Software security company McAfee touts itself as "[leading] the world in discovering, documenting, and addressing breaking threats and vulnerabilities." But now the company may be looking into increased security protection for itself, thanks to the loss of data on several thousand of its employees.
An auditor from financial services consultancy Deloitte & Touche lost a compact disc (CD) containing personal information on over 3,000 current McAfee employees in the U.S. and Canada, and 6,000 former employees.
The unencrypted data included names, addresses, Social Security numbers, and employees' stock holdings in McAfee.
The unidentified auditor had apparently been carrying the data on an unlabeled CD, and left it in an airline seat pocket.
The disc was reported missing on Dec. 15th, 2005. McAfee was notified of the incident on Jan. 11th, and after Deloitte conducted an internal investigation, the Santa Clara, Calif.-based software company began notifying affected employees by mail, with the last employee being notified in late February.
Neither McAfee nor Deloitte's spokespersons had an explanation for the length of time between the initial discovery of the theft and McAfee's notification.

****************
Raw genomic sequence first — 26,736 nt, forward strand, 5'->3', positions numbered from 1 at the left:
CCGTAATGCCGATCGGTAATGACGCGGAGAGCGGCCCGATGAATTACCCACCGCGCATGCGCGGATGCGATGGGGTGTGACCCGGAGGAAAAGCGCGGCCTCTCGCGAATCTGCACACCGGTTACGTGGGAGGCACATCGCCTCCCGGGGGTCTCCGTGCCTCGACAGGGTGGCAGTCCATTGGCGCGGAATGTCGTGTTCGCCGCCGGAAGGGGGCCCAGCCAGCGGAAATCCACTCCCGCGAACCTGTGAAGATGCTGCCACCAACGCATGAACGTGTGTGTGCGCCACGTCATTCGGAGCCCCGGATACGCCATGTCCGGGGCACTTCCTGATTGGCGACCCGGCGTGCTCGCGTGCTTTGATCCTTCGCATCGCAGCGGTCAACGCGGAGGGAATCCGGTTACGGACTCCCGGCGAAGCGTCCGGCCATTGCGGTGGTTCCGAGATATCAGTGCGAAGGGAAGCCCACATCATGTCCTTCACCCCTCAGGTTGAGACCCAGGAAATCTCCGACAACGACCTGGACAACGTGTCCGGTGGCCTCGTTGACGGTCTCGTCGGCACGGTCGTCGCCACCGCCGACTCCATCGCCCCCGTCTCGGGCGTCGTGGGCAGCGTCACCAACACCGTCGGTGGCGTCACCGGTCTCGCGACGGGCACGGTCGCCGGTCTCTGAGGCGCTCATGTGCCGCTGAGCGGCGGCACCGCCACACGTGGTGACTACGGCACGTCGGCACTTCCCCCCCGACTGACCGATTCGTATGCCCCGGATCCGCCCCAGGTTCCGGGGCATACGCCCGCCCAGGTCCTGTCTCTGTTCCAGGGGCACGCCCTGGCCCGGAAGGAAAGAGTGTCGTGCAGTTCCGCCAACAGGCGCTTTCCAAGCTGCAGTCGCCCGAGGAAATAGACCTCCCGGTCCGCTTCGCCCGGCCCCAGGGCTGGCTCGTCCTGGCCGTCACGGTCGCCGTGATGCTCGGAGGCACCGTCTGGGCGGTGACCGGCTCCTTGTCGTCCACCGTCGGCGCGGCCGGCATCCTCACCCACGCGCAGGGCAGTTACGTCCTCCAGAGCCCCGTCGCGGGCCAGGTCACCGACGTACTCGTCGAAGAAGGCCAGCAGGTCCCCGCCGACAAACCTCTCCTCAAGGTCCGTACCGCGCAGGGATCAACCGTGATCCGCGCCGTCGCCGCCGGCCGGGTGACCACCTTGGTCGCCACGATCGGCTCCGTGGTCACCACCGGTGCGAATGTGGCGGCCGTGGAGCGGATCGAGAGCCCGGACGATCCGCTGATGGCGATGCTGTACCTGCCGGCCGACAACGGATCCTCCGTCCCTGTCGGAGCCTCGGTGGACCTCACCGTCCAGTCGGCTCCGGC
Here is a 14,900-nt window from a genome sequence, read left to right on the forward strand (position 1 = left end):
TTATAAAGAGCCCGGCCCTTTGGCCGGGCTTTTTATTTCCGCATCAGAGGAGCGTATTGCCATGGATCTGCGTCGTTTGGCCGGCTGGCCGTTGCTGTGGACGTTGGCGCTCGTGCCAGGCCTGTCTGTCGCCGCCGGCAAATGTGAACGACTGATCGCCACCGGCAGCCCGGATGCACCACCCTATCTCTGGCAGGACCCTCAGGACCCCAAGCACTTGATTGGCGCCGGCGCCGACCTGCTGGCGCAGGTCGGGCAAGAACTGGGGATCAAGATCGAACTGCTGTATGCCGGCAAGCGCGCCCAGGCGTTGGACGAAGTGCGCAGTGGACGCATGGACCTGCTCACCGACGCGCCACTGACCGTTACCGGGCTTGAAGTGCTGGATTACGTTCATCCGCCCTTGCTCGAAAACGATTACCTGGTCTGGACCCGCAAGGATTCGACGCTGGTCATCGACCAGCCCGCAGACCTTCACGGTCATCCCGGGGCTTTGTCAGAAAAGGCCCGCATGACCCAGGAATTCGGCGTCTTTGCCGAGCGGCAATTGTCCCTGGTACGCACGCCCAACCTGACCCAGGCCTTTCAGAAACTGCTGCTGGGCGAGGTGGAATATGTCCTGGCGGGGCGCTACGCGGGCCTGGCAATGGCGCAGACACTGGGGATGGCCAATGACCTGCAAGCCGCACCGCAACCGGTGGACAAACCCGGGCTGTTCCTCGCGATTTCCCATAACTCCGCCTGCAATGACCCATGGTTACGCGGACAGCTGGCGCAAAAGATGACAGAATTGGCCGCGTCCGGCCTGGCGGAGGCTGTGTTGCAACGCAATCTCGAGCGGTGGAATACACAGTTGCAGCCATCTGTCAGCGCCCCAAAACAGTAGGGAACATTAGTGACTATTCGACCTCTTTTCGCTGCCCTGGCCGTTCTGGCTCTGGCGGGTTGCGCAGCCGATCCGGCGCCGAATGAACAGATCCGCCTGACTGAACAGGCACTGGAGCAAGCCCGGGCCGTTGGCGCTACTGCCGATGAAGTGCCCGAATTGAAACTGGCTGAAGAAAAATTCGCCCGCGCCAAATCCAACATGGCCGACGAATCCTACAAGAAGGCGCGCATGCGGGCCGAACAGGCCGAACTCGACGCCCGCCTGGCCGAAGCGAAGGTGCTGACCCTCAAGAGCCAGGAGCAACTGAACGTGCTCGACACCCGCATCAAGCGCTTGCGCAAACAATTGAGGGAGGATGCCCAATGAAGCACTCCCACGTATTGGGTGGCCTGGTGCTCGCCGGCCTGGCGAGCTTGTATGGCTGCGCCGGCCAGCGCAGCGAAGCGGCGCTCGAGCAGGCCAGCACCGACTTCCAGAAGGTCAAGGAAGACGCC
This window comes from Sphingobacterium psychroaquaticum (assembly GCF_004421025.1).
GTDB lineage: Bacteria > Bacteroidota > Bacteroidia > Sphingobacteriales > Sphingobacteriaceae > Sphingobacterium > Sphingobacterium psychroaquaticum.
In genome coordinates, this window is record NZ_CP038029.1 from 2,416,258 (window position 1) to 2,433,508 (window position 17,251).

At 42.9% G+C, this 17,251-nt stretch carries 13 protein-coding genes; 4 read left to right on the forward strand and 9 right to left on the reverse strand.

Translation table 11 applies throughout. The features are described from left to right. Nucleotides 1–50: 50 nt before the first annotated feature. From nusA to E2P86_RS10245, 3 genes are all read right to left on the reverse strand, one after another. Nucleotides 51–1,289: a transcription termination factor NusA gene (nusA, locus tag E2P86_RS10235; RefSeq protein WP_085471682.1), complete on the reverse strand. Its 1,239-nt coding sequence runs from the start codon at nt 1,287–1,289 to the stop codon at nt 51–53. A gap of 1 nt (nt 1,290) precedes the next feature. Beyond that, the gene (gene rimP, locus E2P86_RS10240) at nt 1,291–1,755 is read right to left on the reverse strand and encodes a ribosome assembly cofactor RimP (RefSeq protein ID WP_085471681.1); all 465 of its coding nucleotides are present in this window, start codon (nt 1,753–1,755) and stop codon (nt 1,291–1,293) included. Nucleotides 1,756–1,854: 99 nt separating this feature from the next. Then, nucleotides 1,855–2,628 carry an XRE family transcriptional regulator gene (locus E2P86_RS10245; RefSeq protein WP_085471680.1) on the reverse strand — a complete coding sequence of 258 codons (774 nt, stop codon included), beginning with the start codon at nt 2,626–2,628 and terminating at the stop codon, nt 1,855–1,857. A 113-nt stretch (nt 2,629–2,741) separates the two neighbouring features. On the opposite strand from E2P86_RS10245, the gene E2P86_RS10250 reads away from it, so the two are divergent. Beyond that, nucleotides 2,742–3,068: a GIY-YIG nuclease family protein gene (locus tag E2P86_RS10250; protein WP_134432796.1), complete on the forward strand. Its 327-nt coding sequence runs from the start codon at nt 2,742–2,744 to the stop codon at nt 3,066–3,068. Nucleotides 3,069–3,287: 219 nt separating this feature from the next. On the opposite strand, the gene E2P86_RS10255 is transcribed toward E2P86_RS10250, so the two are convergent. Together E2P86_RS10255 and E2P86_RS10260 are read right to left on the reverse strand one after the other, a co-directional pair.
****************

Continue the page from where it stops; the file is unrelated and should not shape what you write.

McAfee has agreed to provide affected employees with up to two years of free credit monitoring, sponsored by Equifax.
Deloitte & Touche is a subsidiary of Deloitte Touche Tomatsu, a multinational financial services consulting firm that specializes in auditing, corporate tax preparation, and consultation.
One of its chief areas of expertise deals with compliance with the 2002 Sarbanes-Oxley laws, passed to ensure much larger "paper trails" of businesses' accounting practices.
McAfee specializes in home and business security solutions, marketing numerous antivirus and antispyware products for users.
The McAfee data breach is the latest in a series of embarrassing incidents of data loss or poor security in major business. The nonprofit Privacy Rights Clearinghouse has compiled a chronology of data breaches since Feb. 2005, when Georgia-based data broker ChoicePoint first revealed it had lost the information of 145,000 individuals to a ring of hackers.
According to the group's chronology, 53 million individuals have been affected by data breaches or security failures since the ChoicePoint incident.
The news of the McAfee data loss was met with skeptical derision from the tech community, amused at the irony of a security company suffering a data breach, and exasperated at the inability of companies to protect their workers' personal information.
"How about someone filing a class action lawsuit against Deloitte?" said one commenter, referring to ZDNet's coverage of the incident. "The only way companies will understand that people's personal data is mission critical if the financial penalties for doing such idiocy becomes a mission critical expense."